Most liquidity managers who have a cash acquisition pending park the funds they need at closing and move on to other issues. That wasn’t good enough for Google, a sophisticated and aggressive investor of corporate cash. In August 2011, the company announced that it expected to close a $12.5 billion cash purchase of Motorola Mobility around May 2012. Google’s portfolio management group, which runs strategic longer-term investment of the company’s cash reserve, began shifting funds to the cash management group, which invests the liquidity pool available for business needs. The liquidity pool, which normally holds $1 billion to $1.5 billion, began to bulk up, and the cash management group started looking for ways to improve the return on this pile of cash. Placing that much cash meant expanding the number of Google counterparties, but adding European banks required careful scrutiny of their stability and credit quality. Google bypassed traditional tools, such as credit ratings and CDS spreads, and found its own.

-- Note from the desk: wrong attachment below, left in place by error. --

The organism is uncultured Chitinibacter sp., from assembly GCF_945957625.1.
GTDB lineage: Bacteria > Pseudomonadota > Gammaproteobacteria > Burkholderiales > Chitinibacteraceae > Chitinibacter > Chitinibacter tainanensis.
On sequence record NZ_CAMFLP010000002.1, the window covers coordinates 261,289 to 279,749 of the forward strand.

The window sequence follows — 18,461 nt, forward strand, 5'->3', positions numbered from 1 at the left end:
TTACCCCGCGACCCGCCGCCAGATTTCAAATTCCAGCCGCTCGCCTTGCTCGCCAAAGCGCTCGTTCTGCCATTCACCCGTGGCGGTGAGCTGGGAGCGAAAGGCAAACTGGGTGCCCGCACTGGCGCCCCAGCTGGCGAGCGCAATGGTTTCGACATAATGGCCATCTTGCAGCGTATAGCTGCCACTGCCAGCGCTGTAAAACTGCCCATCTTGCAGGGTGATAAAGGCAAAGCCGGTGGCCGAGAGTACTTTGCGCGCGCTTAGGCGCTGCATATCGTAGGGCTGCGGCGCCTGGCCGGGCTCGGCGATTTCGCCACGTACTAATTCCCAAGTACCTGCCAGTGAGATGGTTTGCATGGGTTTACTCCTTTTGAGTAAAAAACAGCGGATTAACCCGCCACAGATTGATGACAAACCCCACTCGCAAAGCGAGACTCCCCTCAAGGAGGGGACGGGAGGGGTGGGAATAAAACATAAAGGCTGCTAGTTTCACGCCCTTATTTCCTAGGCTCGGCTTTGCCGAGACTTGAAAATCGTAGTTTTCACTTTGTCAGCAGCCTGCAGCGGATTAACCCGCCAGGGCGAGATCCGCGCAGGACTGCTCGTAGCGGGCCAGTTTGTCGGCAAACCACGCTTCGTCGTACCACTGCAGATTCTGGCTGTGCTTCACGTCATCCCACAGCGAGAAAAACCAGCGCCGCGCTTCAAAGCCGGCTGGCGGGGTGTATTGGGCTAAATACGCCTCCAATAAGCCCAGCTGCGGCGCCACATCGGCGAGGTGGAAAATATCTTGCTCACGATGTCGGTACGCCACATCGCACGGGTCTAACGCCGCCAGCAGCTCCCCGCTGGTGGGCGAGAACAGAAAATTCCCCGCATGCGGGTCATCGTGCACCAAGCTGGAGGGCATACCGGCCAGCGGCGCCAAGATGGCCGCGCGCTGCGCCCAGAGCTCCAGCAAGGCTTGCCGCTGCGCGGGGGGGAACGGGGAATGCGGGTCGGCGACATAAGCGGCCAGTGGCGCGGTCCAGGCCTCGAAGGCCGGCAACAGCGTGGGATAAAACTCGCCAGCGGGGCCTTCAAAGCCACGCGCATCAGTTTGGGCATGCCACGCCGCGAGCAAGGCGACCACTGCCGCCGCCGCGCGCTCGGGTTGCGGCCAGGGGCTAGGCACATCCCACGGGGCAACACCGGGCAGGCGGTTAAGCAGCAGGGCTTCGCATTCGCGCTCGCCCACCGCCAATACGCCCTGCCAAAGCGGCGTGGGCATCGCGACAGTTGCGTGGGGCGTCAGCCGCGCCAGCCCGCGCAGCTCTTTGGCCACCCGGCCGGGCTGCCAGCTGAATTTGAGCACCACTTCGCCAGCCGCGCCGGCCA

“We drilled deeper by looking into each bank’s usage of euro/U.S. dollar cross-currency swaps and other funding mechanisms,” explains Saif Ashraf, a senior treasury analyst. “Our better understanding of bank funding requirements also allowed us to negotiate better returns.”